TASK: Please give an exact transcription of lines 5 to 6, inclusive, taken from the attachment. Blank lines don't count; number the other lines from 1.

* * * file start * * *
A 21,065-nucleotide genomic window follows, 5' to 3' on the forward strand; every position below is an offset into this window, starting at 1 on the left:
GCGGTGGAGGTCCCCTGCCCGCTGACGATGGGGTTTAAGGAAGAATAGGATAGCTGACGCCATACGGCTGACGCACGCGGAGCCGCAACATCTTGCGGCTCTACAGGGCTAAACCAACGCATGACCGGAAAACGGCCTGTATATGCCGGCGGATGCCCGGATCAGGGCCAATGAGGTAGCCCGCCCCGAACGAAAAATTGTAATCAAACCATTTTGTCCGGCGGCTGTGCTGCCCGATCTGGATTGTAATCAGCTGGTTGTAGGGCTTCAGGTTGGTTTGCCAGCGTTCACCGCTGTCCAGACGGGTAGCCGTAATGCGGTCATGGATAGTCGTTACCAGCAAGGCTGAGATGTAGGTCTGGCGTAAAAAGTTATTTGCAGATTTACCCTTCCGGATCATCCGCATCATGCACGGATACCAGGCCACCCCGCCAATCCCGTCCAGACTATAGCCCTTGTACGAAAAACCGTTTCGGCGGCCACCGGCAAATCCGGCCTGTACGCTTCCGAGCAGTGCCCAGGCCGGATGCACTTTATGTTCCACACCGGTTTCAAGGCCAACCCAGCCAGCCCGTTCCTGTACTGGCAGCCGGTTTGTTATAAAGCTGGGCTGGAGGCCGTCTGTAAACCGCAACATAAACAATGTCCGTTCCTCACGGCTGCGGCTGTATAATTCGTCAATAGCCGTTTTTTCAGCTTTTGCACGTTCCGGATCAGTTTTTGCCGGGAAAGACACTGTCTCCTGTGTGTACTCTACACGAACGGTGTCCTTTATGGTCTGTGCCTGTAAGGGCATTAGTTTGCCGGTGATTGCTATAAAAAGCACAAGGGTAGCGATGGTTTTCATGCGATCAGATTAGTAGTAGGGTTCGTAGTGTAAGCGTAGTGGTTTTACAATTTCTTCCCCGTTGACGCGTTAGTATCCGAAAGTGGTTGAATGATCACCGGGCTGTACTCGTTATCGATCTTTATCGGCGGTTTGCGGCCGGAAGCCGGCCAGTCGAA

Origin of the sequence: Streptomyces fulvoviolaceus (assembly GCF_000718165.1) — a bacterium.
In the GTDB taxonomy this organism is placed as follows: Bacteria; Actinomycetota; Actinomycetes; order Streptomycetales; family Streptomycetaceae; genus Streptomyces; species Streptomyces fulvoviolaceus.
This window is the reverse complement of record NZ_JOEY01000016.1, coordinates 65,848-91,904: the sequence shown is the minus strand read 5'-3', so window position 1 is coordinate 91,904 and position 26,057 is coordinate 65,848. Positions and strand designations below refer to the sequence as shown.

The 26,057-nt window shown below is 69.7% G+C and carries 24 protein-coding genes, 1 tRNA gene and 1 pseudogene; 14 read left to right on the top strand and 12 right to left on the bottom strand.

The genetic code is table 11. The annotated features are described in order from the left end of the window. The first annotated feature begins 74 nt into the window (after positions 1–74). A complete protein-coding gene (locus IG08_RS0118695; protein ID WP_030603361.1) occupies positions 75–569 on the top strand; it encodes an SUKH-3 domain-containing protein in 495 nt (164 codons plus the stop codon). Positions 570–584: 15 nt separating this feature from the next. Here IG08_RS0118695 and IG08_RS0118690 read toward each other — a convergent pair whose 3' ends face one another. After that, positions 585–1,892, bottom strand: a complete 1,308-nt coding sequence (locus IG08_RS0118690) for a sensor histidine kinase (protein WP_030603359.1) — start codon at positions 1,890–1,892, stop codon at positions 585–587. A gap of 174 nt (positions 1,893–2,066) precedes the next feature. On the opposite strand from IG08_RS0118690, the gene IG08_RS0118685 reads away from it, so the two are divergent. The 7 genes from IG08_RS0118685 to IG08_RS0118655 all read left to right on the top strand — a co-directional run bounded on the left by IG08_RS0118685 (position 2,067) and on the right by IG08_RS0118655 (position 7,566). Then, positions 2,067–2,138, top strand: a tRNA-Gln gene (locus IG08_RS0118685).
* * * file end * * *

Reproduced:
This window is the reverse complement of record NZ_JOEY01000016.1, coordinates 65,848-91,904: the sequence shown is the minus strand read 5'-3', so window position 1 is coordinate 91,904 and position 26,057 is coordinate 65,848. Positions and strand designations below refer to the sequence as shown.

The 26,057-nt window shown below is 69.7% G+C and carries 24 protein-coding genes, 1 tRNA gene and 1 pseudogene; 14 read left to right on the top strand and 12 right to left on the bottom strand.